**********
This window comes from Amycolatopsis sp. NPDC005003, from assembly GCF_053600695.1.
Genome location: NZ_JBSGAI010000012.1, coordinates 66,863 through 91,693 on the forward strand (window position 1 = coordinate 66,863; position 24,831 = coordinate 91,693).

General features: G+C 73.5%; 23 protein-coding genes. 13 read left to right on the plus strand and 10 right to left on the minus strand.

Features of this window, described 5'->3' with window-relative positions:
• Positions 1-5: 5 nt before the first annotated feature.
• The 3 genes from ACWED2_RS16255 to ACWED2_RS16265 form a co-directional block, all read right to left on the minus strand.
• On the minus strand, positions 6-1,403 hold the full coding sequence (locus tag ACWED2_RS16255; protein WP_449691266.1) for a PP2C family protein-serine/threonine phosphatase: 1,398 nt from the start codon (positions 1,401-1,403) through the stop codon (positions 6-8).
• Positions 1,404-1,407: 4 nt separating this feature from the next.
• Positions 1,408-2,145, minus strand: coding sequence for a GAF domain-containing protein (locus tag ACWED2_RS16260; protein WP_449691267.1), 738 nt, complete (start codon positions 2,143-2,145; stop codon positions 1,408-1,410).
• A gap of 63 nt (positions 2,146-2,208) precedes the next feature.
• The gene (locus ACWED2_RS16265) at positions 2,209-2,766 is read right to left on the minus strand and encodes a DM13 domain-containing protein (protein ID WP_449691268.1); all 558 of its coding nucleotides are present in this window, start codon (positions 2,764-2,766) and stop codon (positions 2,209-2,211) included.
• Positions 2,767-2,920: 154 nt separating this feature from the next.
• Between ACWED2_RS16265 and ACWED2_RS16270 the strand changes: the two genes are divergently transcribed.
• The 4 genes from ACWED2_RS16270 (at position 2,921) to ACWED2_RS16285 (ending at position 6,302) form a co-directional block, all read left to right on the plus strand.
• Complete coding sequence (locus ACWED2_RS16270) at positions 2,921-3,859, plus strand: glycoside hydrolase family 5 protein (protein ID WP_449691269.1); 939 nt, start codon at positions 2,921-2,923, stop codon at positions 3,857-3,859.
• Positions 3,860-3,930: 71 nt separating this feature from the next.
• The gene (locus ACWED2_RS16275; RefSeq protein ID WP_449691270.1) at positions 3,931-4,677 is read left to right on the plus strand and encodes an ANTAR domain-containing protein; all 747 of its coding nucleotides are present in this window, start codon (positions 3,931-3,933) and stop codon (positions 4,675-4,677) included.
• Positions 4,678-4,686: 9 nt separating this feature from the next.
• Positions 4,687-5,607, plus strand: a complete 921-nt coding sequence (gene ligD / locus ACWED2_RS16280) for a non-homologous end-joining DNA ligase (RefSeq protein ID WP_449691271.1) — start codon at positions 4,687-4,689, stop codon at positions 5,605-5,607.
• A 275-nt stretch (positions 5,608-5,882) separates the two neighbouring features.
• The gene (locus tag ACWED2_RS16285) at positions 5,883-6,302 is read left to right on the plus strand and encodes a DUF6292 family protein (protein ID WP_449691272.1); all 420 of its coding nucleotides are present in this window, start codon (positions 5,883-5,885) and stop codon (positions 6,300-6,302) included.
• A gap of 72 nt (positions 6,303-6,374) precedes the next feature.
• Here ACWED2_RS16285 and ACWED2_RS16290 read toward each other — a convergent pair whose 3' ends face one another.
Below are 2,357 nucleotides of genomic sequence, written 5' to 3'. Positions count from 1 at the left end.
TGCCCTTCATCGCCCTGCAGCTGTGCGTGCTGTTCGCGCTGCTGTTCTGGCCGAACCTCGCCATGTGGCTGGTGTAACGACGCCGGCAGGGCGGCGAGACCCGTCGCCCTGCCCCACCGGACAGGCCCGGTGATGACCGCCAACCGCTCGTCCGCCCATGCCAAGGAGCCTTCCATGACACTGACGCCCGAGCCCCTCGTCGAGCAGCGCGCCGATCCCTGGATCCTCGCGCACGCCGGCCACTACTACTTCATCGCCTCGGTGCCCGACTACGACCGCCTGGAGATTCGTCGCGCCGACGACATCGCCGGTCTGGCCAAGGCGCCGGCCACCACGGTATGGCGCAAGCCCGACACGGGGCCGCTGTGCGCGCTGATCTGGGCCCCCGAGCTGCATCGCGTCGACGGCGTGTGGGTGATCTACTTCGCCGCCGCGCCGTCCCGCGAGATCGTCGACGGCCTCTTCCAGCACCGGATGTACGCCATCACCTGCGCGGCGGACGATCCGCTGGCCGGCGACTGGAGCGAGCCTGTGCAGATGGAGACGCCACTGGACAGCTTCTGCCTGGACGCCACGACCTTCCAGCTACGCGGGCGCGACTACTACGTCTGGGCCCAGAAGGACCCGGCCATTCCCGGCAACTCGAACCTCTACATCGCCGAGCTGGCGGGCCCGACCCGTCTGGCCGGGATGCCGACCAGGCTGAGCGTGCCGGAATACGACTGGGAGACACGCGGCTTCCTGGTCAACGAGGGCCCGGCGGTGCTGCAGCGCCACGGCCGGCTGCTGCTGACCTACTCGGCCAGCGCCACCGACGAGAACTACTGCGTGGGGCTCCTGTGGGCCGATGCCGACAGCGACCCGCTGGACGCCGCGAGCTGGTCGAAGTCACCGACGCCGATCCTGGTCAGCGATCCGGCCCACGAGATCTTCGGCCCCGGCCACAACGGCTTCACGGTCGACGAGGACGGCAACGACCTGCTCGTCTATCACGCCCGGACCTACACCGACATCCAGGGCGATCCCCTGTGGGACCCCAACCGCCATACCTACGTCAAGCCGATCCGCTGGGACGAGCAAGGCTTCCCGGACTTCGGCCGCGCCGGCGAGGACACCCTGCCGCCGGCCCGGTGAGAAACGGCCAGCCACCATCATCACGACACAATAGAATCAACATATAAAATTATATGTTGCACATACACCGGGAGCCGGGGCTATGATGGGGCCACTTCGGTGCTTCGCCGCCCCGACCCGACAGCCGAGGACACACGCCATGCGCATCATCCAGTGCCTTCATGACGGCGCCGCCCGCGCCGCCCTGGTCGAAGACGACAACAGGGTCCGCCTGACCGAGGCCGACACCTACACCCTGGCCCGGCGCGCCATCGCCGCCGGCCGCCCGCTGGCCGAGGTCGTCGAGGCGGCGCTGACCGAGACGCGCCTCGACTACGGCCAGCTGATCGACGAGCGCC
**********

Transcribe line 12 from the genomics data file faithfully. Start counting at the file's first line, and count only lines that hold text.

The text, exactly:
• Positions 2,767-2,920: 154 nt separating this feature from the next.